A survey package user asked me (and StackExchange) how to do tests of independence in contingency tables when there’s a zero cell in the table. I didn’t do the sensible thing and check

```
data(api)
dclus1<-svydesign(id=~dnum, weights=~pw, data=apiclus1, fpc=~fpc)
svytable(~sch.wide+comp.imp, dclus1)
```

```
## comp.imp
## sch.wide No Yes
## No 778.4809 0.0000
## Yes 913.8689 4501.6505
```

`svychisq(~sch.wide+comp.imp, dclus1)`

```
##
## Pearson's X^2: Rao & Scott adjustment
##
## data: svychisq(~sch.wide + comp.imp, dclus1)
## F = 236.89, ndf = 1, ddf = 14, p-value = 3.618e-10
```

Instead, I looked at the comments and read this 2015 paper in *Biometrics* by Stuart Lipsitz *et numerous al*. The paper says

A popular test for independence for (J × K) contingency tables with complex survey data has been proposed by Rao and Scott (1981). This approach uses a design effect to adjust the usual Pearson chi-squared statistic for the complex survey design. Unfortunately, this elegant test fails to exist when one of the observed (or weighted) cells in the contingency table equals zero, because the design effect is a function of the inverse of the weighted cell counts.

Now, that’s the test in the code chunk above, so it isn’t entirely true. But it is plausible if you don’t check. It probably is true for some implementations of the Rao-Scott correction, but not the one in R and not the one in Stata. It’s also not true for the implementations in R or Stata of Wald tests for independence.

Anyway, the Lipsitz *et al.* approach is clever and looked useful. You expand one of the variables `Y`

from \(n\) observations of a \(K\)-level factor to \(nK\) observations of a binary variable `yind`

, together with a \(K\)-level factor `l`

saying which level you’re talking about. You can fit an independence linear regression model `yind~l+X`

and a saturated model `yind~l*X`

and compare them with Wald test or score test. I happen to have recently implemented score tests, so this looked worth trying.

Here’s a simulation. First, simulate a population with Dirichlet-multinomial distributions for \(X\) and \(Y\) to get clustering while keeping specified marginal probabilities

```
set.seed(2022-4-16)
rdirichlet<-function(n,p,conc){
k<-length(p)
gammas<-matrix(rgamma(n*k,shape=p*conc),nrow=k,ncol=n)
t(gammas)/colSums(gammas)
}
library(survey)
g<-1:500
id<-rep(g,each=100)
pos<-rep(1:100,500)
p=c(.05,.4,.5)
cluster_xp<-rdirichlet(500,p,100)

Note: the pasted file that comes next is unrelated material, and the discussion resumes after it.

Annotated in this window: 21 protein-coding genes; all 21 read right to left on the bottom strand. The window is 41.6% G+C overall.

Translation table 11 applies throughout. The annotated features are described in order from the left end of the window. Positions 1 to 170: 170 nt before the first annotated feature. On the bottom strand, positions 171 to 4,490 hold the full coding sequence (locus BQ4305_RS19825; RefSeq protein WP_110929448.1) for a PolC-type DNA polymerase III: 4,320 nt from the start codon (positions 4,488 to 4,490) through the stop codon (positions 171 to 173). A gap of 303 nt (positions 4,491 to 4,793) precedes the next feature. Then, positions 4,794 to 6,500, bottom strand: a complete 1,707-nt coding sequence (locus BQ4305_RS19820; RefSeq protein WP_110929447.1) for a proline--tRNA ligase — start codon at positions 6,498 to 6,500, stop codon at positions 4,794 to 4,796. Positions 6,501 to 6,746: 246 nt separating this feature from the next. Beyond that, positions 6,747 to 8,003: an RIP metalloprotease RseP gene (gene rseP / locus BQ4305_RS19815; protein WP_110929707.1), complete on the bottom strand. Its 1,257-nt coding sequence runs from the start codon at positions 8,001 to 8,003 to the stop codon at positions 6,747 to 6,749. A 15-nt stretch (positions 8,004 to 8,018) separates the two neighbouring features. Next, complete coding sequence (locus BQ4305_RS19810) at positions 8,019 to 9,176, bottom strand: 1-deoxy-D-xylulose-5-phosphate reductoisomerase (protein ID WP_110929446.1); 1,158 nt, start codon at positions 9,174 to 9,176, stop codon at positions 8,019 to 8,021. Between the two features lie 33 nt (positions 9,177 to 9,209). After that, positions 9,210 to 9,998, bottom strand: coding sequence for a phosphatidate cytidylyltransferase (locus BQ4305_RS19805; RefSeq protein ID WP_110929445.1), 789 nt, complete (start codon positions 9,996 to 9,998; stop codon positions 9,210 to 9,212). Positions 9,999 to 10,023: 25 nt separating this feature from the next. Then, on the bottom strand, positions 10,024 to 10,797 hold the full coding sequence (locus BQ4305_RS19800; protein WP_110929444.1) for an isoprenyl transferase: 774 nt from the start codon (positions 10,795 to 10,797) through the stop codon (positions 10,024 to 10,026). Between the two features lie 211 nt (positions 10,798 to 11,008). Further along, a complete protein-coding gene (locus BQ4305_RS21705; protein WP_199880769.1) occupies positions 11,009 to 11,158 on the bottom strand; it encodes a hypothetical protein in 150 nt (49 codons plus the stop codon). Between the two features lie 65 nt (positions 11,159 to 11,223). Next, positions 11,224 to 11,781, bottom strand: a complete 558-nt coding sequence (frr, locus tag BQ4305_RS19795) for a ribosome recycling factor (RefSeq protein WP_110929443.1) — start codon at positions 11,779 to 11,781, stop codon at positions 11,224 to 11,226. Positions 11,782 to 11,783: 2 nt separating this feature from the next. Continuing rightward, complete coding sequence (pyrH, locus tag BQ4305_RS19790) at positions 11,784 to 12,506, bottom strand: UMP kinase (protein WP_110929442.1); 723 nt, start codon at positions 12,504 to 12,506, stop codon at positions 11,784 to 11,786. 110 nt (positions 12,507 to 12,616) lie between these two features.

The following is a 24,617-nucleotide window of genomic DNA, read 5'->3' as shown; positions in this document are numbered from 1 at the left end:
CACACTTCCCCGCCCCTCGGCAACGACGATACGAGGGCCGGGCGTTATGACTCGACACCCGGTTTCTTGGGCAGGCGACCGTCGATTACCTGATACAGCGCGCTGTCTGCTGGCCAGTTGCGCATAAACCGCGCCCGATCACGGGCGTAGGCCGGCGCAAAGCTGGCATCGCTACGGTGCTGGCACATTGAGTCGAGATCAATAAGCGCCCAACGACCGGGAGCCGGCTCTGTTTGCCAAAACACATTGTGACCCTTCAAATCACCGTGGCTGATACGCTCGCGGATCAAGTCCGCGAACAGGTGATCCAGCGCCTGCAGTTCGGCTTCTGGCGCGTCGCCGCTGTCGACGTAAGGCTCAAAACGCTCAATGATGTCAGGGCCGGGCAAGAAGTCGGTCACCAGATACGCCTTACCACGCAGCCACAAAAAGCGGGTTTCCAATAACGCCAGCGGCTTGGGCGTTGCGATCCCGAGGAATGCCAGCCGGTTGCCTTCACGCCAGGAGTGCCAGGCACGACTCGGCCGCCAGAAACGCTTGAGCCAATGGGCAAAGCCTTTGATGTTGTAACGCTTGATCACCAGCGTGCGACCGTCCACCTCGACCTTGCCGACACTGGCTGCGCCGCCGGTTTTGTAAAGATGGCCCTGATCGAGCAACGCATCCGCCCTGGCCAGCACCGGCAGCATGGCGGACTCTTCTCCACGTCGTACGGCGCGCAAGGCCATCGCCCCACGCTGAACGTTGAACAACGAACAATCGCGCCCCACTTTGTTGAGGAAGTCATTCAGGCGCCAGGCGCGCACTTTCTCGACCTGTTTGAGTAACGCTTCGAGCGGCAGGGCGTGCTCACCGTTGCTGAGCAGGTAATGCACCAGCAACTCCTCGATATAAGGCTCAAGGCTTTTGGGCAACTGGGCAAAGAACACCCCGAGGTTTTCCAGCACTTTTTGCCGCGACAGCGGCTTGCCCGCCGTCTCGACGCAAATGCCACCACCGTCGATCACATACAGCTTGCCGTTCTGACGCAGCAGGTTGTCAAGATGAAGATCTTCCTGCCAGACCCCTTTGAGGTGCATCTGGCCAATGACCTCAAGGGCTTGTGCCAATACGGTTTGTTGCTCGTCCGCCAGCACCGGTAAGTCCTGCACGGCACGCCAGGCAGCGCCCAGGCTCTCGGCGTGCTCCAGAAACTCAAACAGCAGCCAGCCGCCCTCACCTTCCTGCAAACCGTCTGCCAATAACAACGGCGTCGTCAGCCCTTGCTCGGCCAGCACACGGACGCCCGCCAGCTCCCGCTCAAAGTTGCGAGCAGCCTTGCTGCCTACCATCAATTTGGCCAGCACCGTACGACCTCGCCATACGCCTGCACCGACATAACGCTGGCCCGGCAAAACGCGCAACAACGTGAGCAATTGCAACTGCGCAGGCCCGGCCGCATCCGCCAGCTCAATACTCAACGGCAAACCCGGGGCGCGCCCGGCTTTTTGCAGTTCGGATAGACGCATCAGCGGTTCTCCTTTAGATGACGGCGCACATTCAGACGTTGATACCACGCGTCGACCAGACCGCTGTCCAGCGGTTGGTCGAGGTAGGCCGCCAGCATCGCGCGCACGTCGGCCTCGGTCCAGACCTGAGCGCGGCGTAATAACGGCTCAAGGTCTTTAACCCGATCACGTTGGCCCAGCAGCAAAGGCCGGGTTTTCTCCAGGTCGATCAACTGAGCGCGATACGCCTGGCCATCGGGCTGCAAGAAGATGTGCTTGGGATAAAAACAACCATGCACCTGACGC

x<-numeric(500*100)
for(i in 1:500){
x[(i-1)*100+1:100]<-sample(1:3,100,prob=cluster_xp[i,],replace=TRUE)
}
y<-numeric(500*100)
p=c(.1,.3,.2,.3)
cluster_yp<-rdirichlet(500,p,100)
for(i in 1:500){
y[(i-1)*100+1:100]<-sample(1:4,100,prob=cluster_yp[i,],replace=TRUE)
}
population=data.frame(X=x,Y=y,cluster=id)
```

Now, sample 15 of 500 clusters and 20 of 100 observations in each cluster, in a way that depends on the latent Dirichlet variables. The sampling induces a strong association between \(X\) and \(Y\) and we need weighting to correct it. We compute the two Wald tests in the survey package and the Rao-Scott test and new score test, and also report the smallest cell size in the unweighted table of \(X\) and \(Y\).

```
results<-replicate(1000,{
psample<-(cluster_xp%*%(1:3))*(cluster_yp%*%(1:4))
p<-exp(psample)*15/sum(exp(psample))
sample_psu<-sample(g,15,prob=p)
in_sample<-(id %in% sample_psu) & (pos<20)
population$wt<-(1/p)[id]*(100/20)
the_sample<-population[in_sample,]
des<-svydesign(id=~cluster,weights=~wt,data=the_sample)
c(
adjWald=svychisq(~X+Y,des,statistic="adjWald")$p.value,
Score=svychisq(~X+Y,des,statistic="wls-score")$p.value,
Wald=svychisq(~X+Y,des,statistic="Wald")$p.value,
Rao_Scott=svychisq(~X+Y,des)$p.value,
min_cell=min(with(des$variables,table(X,Y)))
)
})
summary(t(results))
```

```
## adjWald Score.p Wald Rao_Scott.X-squared
## Min. :0.002205 Min. :0.001932 Min. :0.0000337 Min. :0.0004779
## 1st Qu.:0.172342 1st Qu.:0.160374 1st Qu.:0.0391633 1st Qu.:0.2514494
## Median :0.423206 Median :0.404692 Median :0.1849786 Median :0.4520871
## Mean :0.446808 Mean :0.434284 Mean :0.2832927 Mean :0.4586632
## 3rd Qu.:0.705761 3rd Qu.:0.689953 3rd Qu.:0.4757283 3rd Qu.:0.6611491
## Max. :0.999708 Max. :0.999675 Max. :0.9991220 Max. :0.9956051
## min_cell
## Min. :0.000
## 1st Qu.:1.000
## Median :1.000
## Mean :1.318
## 3rd Qu.:2.000
## Max. :5.000
```

This was when I eventually realised zero cells weren’t a problem – I ran the code expecting to see crashes when there were zero cells, and didn’t. Let’s have a look at the \(p\)-values, color-coded by the size of the smallest cell

The new test is almost (but not quite) identical to the existing `adjWald`

option. It’s different from the Rao-Scott test, as would be expected. The Rao-Scott test uses the Pearson \(X^2\) test statistic applied to the estimated population table and adjusts the null reference distribution; the other tests use a different statistic. So on the one hand this is a more elegant construction of a test we already have; on the other hand it’s a more elegant construction of a test we already have. I would expect from previous simulations that the `adjWald`

test will be anticonservative, the `Wald`

test much more anticonservative, and the Rao-Scott test less anticonservative, and so it turns out.

The original user who asked the question turns out to have a more difficult problem: their data is sufficiently sparse that the null-hypothesis model has a singular covariance matrix and even a score test won’t work. I suppose the moral of all this is the famous advice to journalists: “if your mother tells you she loves you, ask for a minimal reproducible example.”